When it comes to environmental news, doom and gloom often rules the day. And it’s easy to get discouraged. But scientists from Yale University say most polluted ecosystems can recover in as little as 5 or 10 years.
The study means it’s not too late to turn things around if societies commit to cleanup, restoration and sustainability, according to Yale’s analysis of 240 independent studies. The findings appear in this month’s issue of the peer-reviewed journal PLoS ONE.
Researchers from the Yale School of Forestry and Environmental Studies found that forests took 42 years on average to recover, ocean bottoms recovered in less than 10 years and ecosystems affected by stresses like invasive species bounced back in as little as five years. Human-induced disturbances took longer to shake off than natural events.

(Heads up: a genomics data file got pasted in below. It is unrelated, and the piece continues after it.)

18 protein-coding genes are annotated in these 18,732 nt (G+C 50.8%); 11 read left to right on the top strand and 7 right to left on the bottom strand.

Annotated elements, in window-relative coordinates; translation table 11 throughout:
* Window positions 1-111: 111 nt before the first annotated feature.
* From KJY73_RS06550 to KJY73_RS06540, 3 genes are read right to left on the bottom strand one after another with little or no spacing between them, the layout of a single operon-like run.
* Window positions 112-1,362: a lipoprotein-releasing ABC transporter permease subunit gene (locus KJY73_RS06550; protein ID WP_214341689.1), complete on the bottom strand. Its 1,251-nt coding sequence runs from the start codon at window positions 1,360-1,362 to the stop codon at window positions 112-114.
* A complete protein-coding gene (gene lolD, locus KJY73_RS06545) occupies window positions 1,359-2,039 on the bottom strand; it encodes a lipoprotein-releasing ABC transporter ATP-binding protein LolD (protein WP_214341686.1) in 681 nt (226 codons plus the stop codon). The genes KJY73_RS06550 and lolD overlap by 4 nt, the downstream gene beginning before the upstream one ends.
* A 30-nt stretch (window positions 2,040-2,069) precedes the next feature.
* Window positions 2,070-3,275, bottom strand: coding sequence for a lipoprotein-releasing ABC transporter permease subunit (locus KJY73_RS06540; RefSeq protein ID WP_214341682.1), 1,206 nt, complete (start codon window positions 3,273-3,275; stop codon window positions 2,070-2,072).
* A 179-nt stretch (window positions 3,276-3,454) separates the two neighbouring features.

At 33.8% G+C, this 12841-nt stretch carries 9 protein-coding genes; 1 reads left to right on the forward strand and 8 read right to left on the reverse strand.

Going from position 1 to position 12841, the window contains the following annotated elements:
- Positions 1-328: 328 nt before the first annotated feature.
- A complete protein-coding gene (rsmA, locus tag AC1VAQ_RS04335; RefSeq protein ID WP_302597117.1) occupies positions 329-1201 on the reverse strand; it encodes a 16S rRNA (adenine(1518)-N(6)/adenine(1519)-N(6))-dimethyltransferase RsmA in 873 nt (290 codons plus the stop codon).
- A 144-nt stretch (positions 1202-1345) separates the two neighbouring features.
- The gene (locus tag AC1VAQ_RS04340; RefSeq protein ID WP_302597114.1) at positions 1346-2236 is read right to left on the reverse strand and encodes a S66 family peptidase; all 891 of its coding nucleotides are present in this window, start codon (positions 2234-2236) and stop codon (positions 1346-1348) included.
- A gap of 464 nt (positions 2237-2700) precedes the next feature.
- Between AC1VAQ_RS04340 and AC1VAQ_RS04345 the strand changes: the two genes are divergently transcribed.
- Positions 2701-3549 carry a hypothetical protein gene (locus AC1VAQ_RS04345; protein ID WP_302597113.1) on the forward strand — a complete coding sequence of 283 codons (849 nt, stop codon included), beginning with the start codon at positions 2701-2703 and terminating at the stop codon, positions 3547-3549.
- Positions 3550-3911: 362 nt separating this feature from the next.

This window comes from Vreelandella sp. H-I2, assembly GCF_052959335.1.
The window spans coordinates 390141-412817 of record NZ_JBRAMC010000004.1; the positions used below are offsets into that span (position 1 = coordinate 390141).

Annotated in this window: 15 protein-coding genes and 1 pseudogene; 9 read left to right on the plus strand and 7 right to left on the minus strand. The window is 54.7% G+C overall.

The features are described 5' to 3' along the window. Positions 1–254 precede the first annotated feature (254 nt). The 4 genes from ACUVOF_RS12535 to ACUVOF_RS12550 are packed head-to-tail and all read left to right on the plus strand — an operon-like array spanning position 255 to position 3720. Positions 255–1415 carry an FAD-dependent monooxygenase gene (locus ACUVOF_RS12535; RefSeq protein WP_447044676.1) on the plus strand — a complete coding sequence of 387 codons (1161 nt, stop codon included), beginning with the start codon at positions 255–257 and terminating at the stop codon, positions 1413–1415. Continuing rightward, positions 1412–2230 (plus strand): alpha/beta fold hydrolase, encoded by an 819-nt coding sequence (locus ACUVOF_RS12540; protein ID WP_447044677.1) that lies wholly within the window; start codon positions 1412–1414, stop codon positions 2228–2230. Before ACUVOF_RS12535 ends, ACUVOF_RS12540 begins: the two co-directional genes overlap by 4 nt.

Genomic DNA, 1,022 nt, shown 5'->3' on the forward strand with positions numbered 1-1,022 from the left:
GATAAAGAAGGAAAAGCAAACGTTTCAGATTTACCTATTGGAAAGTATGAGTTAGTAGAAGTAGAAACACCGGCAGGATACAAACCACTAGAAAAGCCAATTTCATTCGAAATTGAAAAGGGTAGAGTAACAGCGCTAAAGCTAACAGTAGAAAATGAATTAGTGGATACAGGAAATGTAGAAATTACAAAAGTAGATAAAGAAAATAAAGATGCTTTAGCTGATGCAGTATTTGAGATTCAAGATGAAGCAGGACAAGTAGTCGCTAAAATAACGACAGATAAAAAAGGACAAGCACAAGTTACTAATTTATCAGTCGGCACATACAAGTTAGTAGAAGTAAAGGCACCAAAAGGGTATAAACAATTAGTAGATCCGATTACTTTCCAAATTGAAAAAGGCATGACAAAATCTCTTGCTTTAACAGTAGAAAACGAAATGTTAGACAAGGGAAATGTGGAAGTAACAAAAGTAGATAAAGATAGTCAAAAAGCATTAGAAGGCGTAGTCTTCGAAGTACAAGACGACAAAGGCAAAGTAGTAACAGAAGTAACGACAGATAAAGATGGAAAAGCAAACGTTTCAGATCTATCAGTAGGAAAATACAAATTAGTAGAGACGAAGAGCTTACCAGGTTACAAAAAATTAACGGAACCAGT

“The damages to these ecosystems are pretty serious,” Oswald Schmitz, a co-author, said in a statement from Yale.
“But the message is that if societies choose to become sustainable, ecosystems will recover. It isn’t hopeless.”
This analysis is pretty timely, with a recent proposal by the Obama administration to spend $475 million to help restore the Great Lakes, and the recent appointment of Cameron Davis, leader of an advocacy group called the Alliance for the Great Lakes, as the person to carry out the project.